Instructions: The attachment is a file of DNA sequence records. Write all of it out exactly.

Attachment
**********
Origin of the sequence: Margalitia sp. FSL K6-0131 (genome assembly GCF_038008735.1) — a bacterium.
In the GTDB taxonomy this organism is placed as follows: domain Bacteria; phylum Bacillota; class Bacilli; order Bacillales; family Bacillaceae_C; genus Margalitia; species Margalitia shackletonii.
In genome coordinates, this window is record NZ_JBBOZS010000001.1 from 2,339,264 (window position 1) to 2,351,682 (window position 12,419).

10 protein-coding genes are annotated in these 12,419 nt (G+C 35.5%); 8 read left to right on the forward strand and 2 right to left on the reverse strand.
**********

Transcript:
Origin of the sequence: Margalitia sp. FSL K6-0131 (genome assembly GCF_038008735.1) — a bacterium.
In the GTDB taxonomy this organism is placed as follows: domain Bacteria; phylum Bacillota; class Bacilli; order Bacillales; family Bacillaceae_C; genus Margalitia; species Margalitia shackletonii.
In genome coordinates, this window is record NZ_JBBOZS010000001.1 from 2,339,264 (window position 1) to 2,351,682 (window position 12,419).

10 protein-coding genes are annotated in these 12,419 nt (G+C 35.5%); 8 read left to right on the forward strand and 2 right to left on the reverse strand.